You can take contributions to the max for both your 401(k) and a Roth IRA -- a great way to diversify your retirement savings —--but first you must have a pretty good estimate on your modified adjusted gross income, or MAGI. That determines whether the Roth deposit enters your account through the front or back door.
Your 401(k) contributions will be completed by year's end, but you have until the normal tax-filing deadline – typically April 15, but it could be a day or two later – to make an IRA contribution, including for a Roth IRA. Even if you file for an extension, your IRA contribution still must meet the regular tax-filing deadline.
The IRS can change contribution limits annually. Starting in 2012, the max for 401(k) contributions was pegged at $17,000. IRA contributions -- the total for both traditional and Roth IRAs -- were limited to $5,000. But folks 50 and older could put another $5,500 into a 401(k) and $1,000 more into an IRA. Those are called catch-up contributions. Of course, you might not need to catch up if you hit the maximums for 25 years before your 50th birthday.
For people with access to a 401(k), the IRS sets income limits annually for Roth contribution eligibility. In 2012, for example, the MAGI limit was $110,000 -- or $173,000 for couples filing jointly -- for a full Roth contribution. If your MAGI topped $125,000, or $183,000 for couples, you could make no direct contribution to a Roth. Because 401(k) contributions are pretax, your MAGI drops dollar for dollar when you put money into your company's plan.
Even if you can't make a full Roth contribution, you can make a proportionate one if your MAGI falls between the two income thresholds. It's not difficult to calculate your contribution percentage. Subtract your MAGI from the disqualifying Roth contribution income limit. Then divide the difference by $10,000 if you file jointly or by $15,000 if you're single. For example, if you're married with a MAGI of $176,830, you would be eligible for a 61.70 percent contribution. That's $3,085 if you're under 50 or $3,642 if you're in the catch-up age bracket.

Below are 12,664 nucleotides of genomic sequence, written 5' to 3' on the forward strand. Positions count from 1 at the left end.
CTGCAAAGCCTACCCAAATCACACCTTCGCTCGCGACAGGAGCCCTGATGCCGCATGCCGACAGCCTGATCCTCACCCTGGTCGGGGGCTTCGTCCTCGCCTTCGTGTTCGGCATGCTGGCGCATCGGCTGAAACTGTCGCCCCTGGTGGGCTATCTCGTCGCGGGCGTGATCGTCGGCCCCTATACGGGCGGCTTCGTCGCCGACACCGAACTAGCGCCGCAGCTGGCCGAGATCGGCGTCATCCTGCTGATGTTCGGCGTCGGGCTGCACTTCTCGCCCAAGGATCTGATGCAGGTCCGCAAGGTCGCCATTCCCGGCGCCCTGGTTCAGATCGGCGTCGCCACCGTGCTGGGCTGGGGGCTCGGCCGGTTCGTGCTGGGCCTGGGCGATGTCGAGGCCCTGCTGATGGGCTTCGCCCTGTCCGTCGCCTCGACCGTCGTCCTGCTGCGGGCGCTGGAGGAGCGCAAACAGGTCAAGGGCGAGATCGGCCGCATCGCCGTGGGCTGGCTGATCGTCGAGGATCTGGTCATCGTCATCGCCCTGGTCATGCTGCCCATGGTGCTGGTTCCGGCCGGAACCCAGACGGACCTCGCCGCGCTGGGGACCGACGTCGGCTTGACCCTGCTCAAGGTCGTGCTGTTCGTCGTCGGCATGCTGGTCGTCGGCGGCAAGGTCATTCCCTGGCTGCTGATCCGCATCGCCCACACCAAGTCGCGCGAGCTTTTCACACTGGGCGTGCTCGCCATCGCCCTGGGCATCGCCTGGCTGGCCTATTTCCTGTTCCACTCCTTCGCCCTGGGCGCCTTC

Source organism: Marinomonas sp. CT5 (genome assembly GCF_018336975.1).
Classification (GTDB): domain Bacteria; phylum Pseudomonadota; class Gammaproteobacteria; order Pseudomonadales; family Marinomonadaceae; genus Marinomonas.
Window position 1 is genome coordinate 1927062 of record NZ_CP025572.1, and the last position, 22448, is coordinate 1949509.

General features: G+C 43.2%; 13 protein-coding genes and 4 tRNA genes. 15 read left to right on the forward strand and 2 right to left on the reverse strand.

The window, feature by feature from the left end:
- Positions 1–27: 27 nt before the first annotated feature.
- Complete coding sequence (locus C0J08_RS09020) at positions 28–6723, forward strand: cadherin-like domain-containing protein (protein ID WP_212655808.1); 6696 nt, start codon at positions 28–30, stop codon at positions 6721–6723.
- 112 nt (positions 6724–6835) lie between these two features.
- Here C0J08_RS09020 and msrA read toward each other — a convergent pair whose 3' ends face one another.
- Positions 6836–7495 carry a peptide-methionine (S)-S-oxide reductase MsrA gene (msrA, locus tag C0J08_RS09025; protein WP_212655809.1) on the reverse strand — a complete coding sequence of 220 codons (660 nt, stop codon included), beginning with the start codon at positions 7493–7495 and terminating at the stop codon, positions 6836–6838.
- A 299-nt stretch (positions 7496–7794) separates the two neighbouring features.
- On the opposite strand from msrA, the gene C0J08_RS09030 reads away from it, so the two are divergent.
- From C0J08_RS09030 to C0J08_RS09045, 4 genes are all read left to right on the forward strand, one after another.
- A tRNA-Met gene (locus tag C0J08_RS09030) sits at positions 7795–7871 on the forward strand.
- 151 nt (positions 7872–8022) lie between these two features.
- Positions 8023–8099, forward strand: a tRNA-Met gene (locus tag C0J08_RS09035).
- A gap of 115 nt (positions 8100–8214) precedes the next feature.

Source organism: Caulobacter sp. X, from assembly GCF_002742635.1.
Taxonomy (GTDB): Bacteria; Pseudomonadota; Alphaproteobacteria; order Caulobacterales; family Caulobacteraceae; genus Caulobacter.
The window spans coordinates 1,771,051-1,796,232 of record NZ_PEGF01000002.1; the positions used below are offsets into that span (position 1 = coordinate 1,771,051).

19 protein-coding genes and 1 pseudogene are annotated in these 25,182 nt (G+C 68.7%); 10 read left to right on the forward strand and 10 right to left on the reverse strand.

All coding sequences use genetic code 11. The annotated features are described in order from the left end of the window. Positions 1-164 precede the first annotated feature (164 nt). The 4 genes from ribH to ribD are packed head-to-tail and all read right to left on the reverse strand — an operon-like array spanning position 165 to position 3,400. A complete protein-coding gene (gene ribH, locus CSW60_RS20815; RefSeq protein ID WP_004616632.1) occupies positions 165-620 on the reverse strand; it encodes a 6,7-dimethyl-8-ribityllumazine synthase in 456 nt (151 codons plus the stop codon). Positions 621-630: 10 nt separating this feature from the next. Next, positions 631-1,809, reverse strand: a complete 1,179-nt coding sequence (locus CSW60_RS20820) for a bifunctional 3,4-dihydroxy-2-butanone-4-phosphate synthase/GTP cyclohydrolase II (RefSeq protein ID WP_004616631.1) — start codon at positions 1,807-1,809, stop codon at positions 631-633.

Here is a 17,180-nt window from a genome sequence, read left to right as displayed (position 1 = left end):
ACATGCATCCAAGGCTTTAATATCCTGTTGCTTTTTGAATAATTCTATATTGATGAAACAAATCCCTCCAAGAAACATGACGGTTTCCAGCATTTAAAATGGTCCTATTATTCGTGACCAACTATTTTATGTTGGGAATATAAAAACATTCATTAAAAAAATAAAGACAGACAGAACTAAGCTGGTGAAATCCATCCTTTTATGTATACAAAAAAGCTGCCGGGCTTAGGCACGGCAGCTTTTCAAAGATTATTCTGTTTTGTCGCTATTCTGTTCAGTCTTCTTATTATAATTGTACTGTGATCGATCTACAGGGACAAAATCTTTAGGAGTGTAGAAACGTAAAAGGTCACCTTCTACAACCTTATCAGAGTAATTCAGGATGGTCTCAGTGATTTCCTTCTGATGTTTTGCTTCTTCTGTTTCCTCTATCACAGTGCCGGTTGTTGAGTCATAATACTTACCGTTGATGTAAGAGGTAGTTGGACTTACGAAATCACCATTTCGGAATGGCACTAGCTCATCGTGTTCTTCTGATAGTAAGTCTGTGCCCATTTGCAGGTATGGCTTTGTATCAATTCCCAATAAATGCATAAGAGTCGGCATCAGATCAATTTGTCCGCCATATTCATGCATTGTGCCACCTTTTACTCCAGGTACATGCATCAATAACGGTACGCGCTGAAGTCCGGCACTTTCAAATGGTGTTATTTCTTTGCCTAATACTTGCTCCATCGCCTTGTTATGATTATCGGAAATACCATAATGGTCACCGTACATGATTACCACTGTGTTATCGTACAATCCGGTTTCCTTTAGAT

There's a way around the income restrictions. Anyone can make after-tax traditional IRA contributions, and the IRS puts no MAGI limits for converting an IRA to a Roth. So, you can make a full nondeductible contribution to a regular IRA. Then, if you convert it immediately to a Roth, the transfer will be tax-free if your after-tax contribution constitutes your entire IRA assets.
A conversion must be completed by Dec. 31 to be included on that year's tax return. If you wait until you've figured your MAGI -- sometime between Jan. 1 and April 15, 2013, for example -- to initiate a tax-free backdoor strategy, the contribution would be reported on your 2012 return, but the conversion would go on your 2013 return with no tax consequences.
If you have any IRA account with deductible contributions or tax-deferred earnings -- including a rollover from a previous employer's 401(k) plan -- the contribute-and-convert process becomes more complex. The IRS doesn't allow you to select only after-tax contributions in a conversion or permit you to initiate a separate IRA as a conversion pass-through. The tax-free part of a conversion gets based on the percentage of after-tax contributions in the total balance of all your IRA accounts. For example, if you have $45,000 in tax-deferred IRA assets and you add a $5,000 after-tax contribution, only 10 percent of any Roth conversion would be considered tax-free. The remaining 90 percent would be added to your ordinary income.
IRA Escape Route
There's a potential workaround for your backdoor Roth contribution, particularly if your other IRA assets came as a result of a rollover from your 401(k) with a previous employer. If it's allowed at your current job, first roll all those IRA assets into the 401(k) plan you have now. Then proceed with the backdoor Roth strategy. Words of caution, however: A reverse rollover typically goes only one-way. Once you roll money into your current plan, you won't be able to get that money out until your leave your current employer.
- Internal Revenue Service: Publication 590, Individual Retirement Arrangements (IRAs)
- Internal Revenue Service: 2011 IRA Contribution and Deduction Limits
- Tax Guide for Investors: Basic Rules for Regular Contributions
- Morningstar: Backdoor Roth IRAs Could Cost Some Investors at Tax Time
- Morningstar: The Ins and Outs of IRAs -- Income and Contribution Limits
- Tax Implications for Contributing Too Much to a Roth IRA
- What Is a Tax-Deferred Pension Plan?
- How to Cash Out My Roth After Leaving My Job
- What Is a Contributory IRA?
- Can the Balance in a TSP Account Be Rolled Over Into a Roth IRA?
- Can I Convert an Employee Savings Plan to a Roth IRA?
- Roth Vs. Traditional Vs. Rollover IRA
- Can I Convert a Standard IRA to a Roth With No Income?